Emory’s ties to Saudi Arabia raise an important question: to what extent should universities factor their moral values into the partnerships they pursue?   

Emory has decided to maintain its partnerships with five Saudi Arabian academic institutions in spite of the kingdom’s alleged involvement in the killing of journalist and Saudi critic Jamal Khashoggi.

While reading the Wheel’s news article on Emory’s decision, I was reminded of a Foreign Affairs piece I recently read on the need for greater “moral clarity” in American foreign policy. Historian and foreign-policy commentator Robert Kagan wrote, “American foreign policy should be informed with a clear moral purpose, based on the understanding that its moral goals and its fundamental national interests are almost always in harmony.”

Kagan’s article was written in 1996, and as the U.S.’s continuous history of questionable alliances has demonstrated, Kagan’s hope for prioritizing morals in foreign policy decisions seems slightly idealistic. Yet the principle that a nation must be guided by moral purpose over all other extrinsic or superficial motivators, is nevertheless invaluable. It’s better to strive for an ideal that may not be reached than to blindly settle for failure.

Kagan’s statement is just as applicable to Emory’s choices of partnerships as it is to U.S. foreign policy. Based on the knowledge that a university’s moral goals and strategic interests are in harmony, Emory’s partnerships with companies and countries must too be informed “with a clear moral purpose.”

The Foundation of Individual Rights in Education gave Emory’s free speech code a “green light” rating, denoting that the school’s policies fully protect all forms of free speech. Yet in Saudi Arabia, Saudi blogger Raif Badawi was sentenced to 10 years in prison and 1,000 lashes for simply criticizing the Saudi government in 2015; another case in a pool of brutally oppressive responses to the exercise of free speech. The Carter Center, one of Emory’s closest partners, was specifically established to “enhance freedom and democracy.” However, Saudi Arabia, one of the Carter Center’s foreign government donors, has thrown human-rights activists in jail and continues to reign terror on the Yemeni people, forcing them to starvation.

Emory is among dozens of American universities with ties to Saudi Arabia. The Associated Press found that in the past decade alone, U.S. colleges and universities have received at least $354 million from the Saudi government or from institutions it controls. George Washington University (D.C.) received the largest sum of money at $70 million, while ties with the Massachusetts Institute of Technology, Harvard (Mass.) and other prominent universities follow closely, although their relationships are less clear. Some of those universities are receiving money directly from the Saudi government itself rather than through its entities; Emory’s Saudi ties, however, are especially complex.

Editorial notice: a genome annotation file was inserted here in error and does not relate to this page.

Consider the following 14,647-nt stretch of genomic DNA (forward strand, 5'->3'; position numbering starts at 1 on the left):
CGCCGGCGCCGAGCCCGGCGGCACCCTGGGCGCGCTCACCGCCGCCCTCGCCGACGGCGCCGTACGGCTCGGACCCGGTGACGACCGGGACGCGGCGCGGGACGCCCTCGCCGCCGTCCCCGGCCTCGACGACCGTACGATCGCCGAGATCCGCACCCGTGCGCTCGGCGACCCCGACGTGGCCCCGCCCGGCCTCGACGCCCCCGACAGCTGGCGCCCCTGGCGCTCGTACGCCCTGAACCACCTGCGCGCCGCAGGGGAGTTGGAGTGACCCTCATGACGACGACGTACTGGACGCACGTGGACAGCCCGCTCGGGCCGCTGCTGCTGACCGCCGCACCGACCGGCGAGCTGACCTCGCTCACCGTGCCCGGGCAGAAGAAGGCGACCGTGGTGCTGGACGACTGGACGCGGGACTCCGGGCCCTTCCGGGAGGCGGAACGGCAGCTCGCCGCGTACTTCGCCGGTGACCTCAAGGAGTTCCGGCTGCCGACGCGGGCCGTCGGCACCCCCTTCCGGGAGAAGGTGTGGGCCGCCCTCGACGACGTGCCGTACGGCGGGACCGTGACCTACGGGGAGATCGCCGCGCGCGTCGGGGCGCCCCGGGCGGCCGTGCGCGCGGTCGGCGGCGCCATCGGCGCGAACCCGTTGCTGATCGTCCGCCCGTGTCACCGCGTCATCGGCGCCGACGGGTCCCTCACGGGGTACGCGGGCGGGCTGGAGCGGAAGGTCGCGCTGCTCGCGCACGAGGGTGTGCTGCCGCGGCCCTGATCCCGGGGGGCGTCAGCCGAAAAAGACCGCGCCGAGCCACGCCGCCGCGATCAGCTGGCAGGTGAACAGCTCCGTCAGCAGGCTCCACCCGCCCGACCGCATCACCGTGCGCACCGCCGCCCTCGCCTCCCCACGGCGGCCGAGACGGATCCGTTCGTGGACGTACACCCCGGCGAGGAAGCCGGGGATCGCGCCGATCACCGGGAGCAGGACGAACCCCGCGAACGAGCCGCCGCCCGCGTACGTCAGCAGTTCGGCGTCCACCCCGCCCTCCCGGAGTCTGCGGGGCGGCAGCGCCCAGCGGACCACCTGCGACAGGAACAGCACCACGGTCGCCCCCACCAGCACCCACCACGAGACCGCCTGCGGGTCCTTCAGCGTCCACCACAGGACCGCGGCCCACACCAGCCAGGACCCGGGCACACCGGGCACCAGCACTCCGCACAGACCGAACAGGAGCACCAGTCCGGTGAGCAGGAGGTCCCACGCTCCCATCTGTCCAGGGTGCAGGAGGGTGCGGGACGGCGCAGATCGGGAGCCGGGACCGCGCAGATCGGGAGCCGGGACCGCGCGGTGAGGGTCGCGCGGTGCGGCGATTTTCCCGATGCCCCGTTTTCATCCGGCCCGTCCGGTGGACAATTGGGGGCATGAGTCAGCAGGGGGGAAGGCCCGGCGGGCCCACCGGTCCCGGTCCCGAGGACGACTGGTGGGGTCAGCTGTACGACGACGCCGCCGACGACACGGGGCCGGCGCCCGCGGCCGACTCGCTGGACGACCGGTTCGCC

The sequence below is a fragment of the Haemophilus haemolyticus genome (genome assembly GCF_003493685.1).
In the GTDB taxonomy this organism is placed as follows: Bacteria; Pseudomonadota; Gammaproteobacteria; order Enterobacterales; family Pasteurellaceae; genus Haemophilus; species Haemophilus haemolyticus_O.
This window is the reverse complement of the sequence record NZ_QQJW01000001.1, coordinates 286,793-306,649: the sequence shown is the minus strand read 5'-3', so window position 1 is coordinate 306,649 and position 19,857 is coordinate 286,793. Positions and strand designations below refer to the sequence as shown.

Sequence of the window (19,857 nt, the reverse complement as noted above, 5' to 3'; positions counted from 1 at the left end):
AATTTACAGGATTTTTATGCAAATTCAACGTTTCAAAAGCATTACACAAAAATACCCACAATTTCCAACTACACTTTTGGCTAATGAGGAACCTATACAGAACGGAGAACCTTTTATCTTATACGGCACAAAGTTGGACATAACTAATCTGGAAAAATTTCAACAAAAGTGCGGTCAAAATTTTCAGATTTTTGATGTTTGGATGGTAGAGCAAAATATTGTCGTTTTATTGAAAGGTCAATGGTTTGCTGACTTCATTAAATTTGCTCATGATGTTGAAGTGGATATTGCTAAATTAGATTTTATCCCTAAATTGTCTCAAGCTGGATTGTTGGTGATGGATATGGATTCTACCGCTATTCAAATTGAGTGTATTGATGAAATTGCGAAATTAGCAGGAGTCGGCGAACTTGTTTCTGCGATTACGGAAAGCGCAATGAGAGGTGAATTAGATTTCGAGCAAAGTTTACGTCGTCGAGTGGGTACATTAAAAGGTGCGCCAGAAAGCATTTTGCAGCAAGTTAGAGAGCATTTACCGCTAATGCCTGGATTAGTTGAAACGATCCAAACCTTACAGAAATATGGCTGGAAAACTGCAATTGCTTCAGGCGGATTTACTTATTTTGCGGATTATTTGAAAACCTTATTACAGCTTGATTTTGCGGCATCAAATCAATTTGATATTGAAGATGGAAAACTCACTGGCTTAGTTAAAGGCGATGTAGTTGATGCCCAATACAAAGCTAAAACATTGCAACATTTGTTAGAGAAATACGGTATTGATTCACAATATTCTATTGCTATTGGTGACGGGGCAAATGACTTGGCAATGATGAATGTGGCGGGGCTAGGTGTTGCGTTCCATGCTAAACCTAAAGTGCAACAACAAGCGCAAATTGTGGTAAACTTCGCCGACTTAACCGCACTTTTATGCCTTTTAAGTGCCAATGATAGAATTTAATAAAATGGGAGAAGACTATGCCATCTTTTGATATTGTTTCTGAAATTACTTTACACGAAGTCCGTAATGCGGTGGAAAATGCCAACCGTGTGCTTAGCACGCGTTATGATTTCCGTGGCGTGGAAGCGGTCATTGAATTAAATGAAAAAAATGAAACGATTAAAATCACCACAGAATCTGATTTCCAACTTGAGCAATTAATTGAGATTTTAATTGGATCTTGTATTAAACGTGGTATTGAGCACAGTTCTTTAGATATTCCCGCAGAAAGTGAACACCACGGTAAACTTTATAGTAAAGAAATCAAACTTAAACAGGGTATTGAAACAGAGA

While Emory does not receive donations directly from the Saudi government, its partnerships with five academic institutions funded by the Saudi government are used to support sponsorships for Saudi students to attend Rollins School of Public Health, the School of Medicine and the College of Arts and Sciences.

According to the 2017 U.S. Foreign Gift and Contract Report, Emory received over $16 million from the Saudi Arabian Cultural Mission (SACM) and the Medical College of Jazan University between 2011 and 2014. I find nothing inherently wrong with giving Saudi students the opportunity to come to a free, democratic country, gain a stellar education and be exposed to diversity and freedoms that will allow them to expand their perspectives.

It’s crucial to differentiate between a country’s actions and individuals’ actions. It is, therefore, easy to oppose straightforward financial partnerships with a nation’s government, but when a nation is funding programs that are in the service of individuals, those lines become blurred. Wouldn’t cutting institutions like the King Abdullah Fellowship Program hurt innocent individuals more than it would contribute to sending a message to the Saudi government?

Unsure of the exact answer to that question, I advocate for Emory administrators not to cut ties completely, but to seriously question how its partnerships reflect on the University’s commitment to its morals and thus to reconsider its Saudi partnerships.

Ultimately, the Saudi government is funding these institutions. If we are indirectly receiving money from the Saudi government, shouldn’t we at least stop to ask what it reveals about our values when we as a university choose to work with programs backed by a nation with one of the worst human rights records in the world?

Saudi Arabia isn’t the only problematic nation with which Emory has ties. Emory’s School of Law, College of Arts and Sciences and Global Health Institute also have connections to several institutions indirectly supported by the Chinese government, which is responsible for its own troubling share of human rights abuses. In contrast to Saudi Arabia, however, China hasn’t garnered as much recent attention for its human rights abuses. The atrocious and highly publicized news of Khashoggi’s death implores us to question our ties specifically to Saudi Arabia at this time and, in doing so, we may gain clarity as to what may or may not be worth sacrificing our morals.

Here at Emory, we’re taught to think critically and to never be afraid to question the status quo. I kindly ask our administrators to do the same: let’s hold onto the morals we claim to stand for and start questioning whether our partnerships with Saudi Arabian programs send the right message.